What is the difference between federal and state gun laws? Why do I need to understand both?
In these gun laws pages, we refer to both “federal gun laws” and “state gun laws.” The major difference between the two has to do with who makes the law, who prosecutes someone who violates the law, and what the penalty is for breaking the law.
One reason why it is important for you to know that there are these two sets of gun laws is so that you can understand all of the possible ways that the abuser might be breaking the law, and you can better protect yourself. Throughout this section, we will be referring mostly to state laws. Be sure to also read our Federal Gun Laws pages to see if any federal laws apply to your situation as well. You will need to read both state and federal laws to see which ones, if any, the abuser might be violating.
If you are calling the police because you believe the abuser has violated a gun law, you do not necessarily need to be able to tell the police which law was violated (state versus federal) but local police cannot arrest someone for violating federal law, only for violating state/local laws. Only federal law enforcement, the Bureau of Alcohol, Tobacco and Firearms (“ATF”), can arrest someone for violating federal laws. If the local police believe that a state law is being violated, they could arrest the abuser and hand the case over to the state prosecutor. If the local police believe a federal law is being violated, hopefully, the police department will notify the ATF or perhaps the U.S. Attorney’s office in your state (which is the federal prosecutor). For information on how you can contact ATF directly to report the violation of federal gun laws, go to Who do I notify if I think the abuser should not have a gun? If the abuser is breaking both state and federal laws, s/he might be prosecuted in both state and federal court.
What is the definition of a felony?
Under Mississippi state law, a felony is any offense that can be punished by death or confinement in the penitentiary.1
1 MS Code § 1-3-11
I am a victim of domestic violence and the abuser has a gun. Is that legal?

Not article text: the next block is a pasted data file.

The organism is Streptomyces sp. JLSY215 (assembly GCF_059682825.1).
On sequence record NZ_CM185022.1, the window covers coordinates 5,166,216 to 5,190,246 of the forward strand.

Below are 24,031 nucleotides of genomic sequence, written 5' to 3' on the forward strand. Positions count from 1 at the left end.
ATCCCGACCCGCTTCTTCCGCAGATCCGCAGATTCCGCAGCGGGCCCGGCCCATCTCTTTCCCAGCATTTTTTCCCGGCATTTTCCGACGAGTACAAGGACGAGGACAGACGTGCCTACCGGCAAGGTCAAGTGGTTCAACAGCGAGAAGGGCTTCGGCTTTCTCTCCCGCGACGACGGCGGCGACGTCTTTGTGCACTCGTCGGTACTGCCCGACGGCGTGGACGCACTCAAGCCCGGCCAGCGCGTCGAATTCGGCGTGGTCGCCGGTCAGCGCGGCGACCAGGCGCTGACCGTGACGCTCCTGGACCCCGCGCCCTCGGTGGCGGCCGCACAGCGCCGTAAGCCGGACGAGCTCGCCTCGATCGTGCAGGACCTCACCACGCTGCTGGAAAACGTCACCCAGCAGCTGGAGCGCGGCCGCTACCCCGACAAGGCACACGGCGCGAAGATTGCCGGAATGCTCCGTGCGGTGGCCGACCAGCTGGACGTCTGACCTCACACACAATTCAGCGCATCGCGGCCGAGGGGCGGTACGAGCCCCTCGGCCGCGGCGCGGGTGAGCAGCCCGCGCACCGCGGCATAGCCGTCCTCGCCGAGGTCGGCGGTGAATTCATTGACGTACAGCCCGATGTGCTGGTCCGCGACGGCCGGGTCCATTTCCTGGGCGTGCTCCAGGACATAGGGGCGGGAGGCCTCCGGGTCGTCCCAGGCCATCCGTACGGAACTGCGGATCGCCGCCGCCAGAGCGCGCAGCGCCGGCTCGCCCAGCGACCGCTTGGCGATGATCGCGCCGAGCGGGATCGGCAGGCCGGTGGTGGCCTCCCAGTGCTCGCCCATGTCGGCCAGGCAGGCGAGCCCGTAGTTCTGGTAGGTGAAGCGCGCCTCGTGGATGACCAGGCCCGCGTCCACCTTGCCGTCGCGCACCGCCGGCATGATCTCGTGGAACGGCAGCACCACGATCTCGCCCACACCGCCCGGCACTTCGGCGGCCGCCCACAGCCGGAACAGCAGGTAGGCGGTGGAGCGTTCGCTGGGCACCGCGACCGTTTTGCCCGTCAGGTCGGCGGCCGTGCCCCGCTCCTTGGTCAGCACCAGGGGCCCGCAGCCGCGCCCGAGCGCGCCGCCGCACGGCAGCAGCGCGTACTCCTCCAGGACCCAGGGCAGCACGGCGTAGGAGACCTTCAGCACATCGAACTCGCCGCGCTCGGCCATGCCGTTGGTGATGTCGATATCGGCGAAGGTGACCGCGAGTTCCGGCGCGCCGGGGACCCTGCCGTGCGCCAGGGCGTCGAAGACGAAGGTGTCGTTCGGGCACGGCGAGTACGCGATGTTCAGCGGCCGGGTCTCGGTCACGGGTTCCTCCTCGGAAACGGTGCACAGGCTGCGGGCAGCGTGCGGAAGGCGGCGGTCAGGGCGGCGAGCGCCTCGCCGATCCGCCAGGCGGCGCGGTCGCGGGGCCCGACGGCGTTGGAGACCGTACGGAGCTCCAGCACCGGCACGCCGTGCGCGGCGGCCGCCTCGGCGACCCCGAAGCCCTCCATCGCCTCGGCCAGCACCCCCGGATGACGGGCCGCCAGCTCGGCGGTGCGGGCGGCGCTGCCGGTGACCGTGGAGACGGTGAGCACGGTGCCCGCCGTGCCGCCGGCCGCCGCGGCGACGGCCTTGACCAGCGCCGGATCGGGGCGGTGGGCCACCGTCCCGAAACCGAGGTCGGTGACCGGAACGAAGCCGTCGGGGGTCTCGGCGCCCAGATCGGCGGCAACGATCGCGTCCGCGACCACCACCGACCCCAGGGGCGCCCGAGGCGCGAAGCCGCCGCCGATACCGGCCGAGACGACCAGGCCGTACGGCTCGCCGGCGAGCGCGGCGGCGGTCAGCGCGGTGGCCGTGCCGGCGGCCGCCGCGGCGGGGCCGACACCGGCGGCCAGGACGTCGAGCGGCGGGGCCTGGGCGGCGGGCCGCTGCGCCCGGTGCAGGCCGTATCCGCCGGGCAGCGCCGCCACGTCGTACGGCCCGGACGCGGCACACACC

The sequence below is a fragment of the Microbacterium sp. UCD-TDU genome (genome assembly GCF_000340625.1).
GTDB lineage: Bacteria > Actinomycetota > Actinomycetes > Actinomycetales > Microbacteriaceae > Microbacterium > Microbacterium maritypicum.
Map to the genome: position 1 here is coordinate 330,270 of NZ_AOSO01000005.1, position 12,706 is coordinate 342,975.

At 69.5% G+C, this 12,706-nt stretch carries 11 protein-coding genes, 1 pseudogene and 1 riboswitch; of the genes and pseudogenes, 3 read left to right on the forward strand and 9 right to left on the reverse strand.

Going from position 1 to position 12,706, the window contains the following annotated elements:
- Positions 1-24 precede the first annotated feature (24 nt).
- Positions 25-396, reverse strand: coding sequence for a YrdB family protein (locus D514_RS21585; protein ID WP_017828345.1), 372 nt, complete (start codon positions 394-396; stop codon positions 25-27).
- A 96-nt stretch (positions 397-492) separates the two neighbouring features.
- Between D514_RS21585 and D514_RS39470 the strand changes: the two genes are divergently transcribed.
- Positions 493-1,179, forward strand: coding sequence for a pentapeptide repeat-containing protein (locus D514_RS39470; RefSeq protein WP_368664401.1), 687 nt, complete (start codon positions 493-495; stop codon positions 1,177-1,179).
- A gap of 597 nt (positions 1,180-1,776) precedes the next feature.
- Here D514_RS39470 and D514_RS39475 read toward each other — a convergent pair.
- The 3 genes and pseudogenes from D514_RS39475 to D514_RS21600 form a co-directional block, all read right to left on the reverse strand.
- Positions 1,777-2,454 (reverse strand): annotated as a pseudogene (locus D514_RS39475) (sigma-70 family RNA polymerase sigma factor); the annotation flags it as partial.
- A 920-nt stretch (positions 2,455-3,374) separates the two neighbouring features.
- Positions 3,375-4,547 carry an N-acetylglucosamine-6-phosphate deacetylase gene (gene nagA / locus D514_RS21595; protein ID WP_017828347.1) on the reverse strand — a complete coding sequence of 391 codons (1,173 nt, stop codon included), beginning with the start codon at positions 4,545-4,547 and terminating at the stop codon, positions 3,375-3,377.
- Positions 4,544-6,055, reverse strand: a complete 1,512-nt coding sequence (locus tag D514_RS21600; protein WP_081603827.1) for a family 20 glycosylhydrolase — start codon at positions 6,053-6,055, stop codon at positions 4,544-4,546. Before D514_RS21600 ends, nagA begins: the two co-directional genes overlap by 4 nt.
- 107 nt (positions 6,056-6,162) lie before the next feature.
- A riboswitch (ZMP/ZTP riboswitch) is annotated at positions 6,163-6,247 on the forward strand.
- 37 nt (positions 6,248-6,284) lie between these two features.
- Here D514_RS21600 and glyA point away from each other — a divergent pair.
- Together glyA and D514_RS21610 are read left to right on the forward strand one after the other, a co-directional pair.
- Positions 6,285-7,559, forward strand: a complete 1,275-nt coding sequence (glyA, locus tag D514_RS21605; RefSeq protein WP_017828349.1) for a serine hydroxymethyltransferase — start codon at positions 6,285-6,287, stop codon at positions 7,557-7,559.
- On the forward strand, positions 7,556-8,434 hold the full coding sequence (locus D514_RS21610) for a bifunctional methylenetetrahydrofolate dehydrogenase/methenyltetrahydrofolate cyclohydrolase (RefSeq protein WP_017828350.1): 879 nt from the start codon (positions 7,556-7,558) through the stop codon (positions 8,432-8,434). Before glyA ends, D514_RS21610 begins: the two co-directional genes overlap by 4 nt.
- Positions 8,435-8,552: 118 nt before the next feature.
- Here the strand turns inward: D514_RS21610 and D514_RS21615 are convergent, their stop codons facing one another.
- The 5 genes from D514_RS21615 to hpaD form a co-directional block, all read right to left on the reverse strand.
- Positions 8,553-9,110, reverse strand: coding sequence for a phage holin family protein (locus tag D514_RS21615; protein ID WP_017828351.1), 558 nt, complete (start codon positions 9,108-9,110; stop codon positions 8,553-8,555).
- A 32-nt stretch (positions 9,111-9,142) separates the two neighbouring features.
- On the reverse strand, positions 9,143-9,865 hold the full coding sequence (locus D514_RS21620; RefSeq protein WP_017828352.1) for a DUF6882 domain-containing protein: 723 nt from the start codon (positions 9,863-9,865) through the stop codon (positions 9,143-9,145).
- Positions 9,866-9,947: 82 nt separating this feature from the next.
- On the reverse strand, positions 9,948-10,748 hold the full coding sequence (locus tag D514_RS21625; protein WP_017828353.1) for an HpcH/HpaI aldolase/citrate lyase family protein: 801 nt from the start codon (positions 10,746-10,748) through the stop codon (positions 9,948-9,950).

Under Mississippi state law, it is illegal for anyone who has been convicted of a felony to possess a firearm.1
Mississippi state law also says that in order for a person to get a license to carry a concealed handgun (or stun gun), all of the following must be true:
- s/he must be a resident of the state (but this requirement can be waived in certain situations);
- s/he must be at least 21 years old (but there is an exception for someone who is 18 or older and is a member or veteran of the United States Armed Forces);
- s/he does not suffer from a physical condition that would prevent the safe handling of a firearm;
- s/he has not been convicted of a felony in any state;
- s/he has not had an adjudication of guilt withheld or has not had a suspended sentence on any felony (unless it has been more than three years since probation or any other conditions set by the court have been fulfilled);
- s/he is not a fugitive from justice;
- s/he does not regularly abuse controlled substances (drugs) or alcohol to the point that his/her normal functioning is harmed;
- s/he has not been voluntarily or involuntarily committed to a:
- treatment facility for the abuse of a controlled substance or been found guilty of a drug-related crime within the preceding three-year period; or
- treatment facility as an alcoholic or has been convicted of 2 or more offenses related to the use of alcohol within the preceding three-year period;
- mental institution or mental health treatment facility (unless s/he has a psychiatrist verify that s/he has not suffered from the disability for a period of 5 years); and
- s/he has not been found to be “mentally incompetent” by a court.2
1 MS Code § 97-37-5(1)
2 MS Code § 45-9-101(2)